What do the Upanishads, the Torah, the New Testament, the Koran, and Carl Sagan have in common?

They were all sources of readings at the Tufts Baccalaureate Service, which took place the day before its commencement.

A baccalaureate service is explicitly religious, so the inclusion of Sagan is interesting — especially since Tufts doesn’t appear to have a Humanist Chaplaincy (as Harvard does).  I have no insight into the process for deciding what quotes to include, the order of the quotes, who gets to read them, etc. The sequence was chronological, so Sagan came last.  So we begin with the Upanishads asking for us to be led from fear of death to the knowledge of immortality, later we have the New Testament telling us to lay up treasures in Heaven, and finally we have this bracing piece of wisdom for the graduates:

The world is so exquisite, with so much love and moral depth, that there is no reason to deceive ourselves with pretty stories for which there’s little good evidence.  Far better, it seems to me, in our vulnerability is to look Death in the eye and be grateful every day for the brief but magnificent opportunity that life provides.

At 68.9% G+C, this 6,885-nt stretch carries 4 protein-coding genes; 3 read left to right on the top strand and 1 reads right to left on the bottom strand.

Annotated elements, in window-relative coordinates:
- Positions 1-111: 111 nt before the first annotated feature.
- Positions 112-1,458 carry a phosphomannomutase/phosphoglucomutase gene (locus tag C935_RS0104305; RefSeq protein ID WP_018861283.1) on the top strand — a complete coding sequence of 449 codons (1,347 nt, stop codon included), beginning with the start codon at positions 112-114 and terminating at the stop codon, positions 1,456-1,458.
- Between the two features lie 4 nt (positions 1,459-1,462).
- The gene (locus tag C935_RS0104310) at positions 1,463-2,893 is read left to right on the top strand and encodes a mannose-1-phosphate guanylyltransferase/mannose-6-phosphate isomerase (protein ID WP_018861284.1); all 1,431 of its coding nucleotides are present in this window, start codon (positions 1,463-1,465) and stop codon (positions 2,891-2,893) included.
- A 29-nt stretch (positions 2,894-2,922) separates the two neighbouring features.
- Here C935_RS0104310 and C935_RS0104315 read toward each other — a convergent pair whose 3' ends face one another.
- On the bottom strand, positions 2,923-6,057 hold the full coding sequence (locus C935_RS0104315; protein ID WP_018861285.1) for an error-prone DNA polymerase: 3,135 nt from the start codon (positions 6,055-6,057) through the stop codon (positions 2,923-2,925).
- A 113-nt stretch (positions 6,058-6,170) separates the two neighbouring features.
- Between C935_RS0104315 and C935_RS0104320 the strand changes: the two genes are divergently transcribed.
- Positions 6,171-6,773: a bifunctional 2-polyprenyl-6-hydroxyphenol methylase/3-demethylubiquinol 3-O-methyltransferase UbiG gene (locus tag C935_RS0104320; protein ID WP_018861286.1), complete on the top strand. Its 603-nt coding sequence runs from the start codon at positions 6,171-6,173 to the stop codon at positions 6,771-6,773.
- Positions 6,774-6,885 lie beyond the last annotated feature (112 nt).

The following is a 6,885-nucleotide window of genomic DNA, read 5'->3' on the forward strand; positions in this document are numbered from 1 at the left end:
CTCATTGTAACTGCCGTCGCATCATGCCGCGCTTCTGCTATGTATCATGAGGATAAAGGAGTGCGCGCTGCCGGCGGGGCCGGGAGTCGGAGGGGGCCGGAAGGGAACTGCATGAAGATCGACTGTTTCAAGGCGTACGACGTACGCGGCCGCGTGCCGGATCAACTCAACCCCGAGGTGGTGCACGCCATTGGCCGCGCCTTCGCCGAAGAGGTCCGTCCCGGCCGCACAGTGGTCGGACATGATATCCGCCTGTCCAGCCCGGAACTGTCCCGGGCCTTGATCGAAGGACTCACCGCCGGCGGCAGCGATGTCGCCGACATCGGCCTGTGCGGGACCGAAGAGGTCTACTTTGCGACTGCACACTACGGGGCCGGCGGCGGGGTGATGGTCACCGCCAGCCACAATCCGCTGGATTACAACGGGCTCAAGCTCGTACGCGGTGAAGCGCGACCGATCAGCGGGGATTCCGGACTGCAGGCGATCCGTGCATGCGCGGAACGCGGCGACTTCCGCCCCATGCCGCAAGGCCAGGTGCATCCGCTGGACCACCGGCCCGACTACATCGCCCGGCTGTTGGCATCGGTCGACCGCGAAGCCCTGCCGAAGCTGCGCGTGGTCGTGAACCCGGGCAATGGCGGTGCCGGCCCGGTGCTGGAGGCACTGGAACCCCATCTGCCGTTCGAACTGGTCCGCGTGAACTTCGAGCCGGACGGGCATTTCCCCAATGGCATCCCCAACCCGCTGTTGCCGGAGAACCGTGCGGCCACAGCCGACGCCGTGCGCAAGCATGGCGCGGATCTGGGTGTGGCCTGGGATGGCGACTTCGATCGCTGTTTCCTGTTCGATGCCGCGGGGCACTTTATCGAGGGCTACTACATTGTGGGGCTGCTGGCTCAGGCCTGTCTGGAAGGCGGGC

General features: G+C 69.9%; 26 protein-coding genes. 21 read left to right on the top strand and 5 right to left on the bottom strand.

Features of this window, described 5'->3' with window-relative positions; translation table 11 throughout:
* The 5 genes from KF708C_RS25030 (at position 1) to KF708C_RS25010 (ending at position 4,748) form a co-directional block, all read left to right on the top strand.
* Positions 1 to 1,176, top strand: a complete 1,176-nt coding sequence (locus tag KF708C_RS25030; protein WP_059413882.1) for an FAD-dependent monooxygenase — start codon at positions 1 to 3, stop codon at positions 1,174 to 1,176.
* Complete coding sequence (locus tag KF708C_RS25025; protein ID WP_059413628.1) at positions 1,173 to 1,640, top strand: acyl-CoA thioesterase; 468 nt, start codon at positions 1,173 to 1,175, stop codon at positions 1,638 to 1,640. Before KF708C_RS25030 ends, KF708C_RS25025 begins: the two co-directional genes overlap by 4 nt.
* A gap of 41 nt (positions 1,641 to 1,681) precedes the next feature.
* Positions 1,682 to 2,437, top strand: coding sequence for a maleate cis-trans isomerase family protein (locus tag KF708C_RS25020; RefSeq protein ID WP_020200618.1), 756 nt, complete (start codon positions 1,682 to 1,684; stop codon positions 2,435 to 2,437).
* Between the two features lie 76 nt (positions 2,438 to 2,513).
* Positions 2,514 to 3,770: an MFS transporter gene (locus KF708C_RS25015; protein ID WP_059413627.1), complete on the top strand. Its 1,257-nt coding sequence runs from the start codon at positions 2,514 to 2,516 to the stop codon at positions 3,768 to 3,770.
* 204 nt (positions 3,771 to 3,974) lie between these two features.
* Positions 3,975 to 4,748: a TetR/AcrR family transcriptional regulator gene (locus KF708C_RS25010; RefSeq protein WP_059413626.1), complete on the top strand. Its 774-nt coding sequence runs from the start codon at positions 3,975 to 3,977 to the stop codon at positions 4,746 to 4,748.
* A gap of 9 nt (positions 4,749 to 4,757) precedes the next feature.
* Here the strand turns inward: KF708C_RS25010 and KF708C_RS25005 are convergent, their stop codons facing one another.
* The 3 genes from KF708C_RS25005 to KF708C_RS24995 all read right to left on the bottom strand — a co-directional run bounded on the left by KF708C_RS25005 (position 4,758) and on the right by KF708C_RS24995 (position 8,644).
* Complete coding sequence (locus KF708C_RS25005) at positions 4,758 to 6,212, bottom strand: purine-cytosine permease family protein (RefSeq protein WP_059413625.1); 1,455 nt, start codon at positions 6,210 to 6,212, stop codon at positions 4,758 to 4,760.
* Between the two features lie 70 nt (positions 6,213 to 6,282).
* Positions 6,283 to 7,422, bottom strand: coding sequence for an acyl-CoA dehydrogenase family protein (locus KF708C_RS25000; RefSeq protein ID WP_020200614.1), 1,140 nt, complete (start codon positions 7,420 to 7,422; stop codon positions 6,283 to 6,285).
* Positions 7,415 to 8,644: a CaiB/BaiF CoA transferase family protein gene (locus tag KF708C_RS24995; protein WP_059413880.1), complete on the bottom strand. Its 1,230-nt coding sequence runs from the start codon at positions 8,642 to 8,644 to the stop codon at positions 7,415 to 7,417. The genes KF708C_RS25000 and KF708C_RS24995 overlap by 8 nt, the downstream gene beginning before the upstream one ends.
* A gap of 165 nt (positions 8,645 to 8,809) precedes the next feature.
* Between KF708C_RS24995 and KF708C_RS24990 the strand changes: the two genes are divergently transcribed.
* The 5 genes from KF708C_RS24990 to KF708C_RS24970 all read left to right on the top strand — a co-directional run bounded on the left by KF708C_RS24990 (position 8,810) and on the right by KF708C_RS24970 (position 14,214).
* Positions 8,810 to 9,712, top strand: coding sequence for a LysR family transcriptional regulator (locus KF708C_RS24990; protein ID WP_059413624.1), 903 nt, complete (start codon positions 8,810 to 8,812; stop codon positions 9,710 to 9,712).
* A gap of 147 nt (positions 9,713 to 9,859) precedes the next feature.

Good for Tufts!

2 thoughts on “What do the Upanishads, the Torah, the New Testament, the Koran, and Carl Sagan have in common?

  1. It sounds like Tufts is the “Golden Corral” of academic theology, offering a spiritual smorgasbord for picking and choosing whatever truth suits your fancy.

    (I wonder if their Math tests are also multiple choice.)


    • Tufts offers no theology whatsoever, although it was founded by Unitarians. Like most private colleges, it has a nondenominational chapel. And it has chaplains for the major faiths represented by the student body. But it’s good to see them show some respect the faith-less, who also have their needs.


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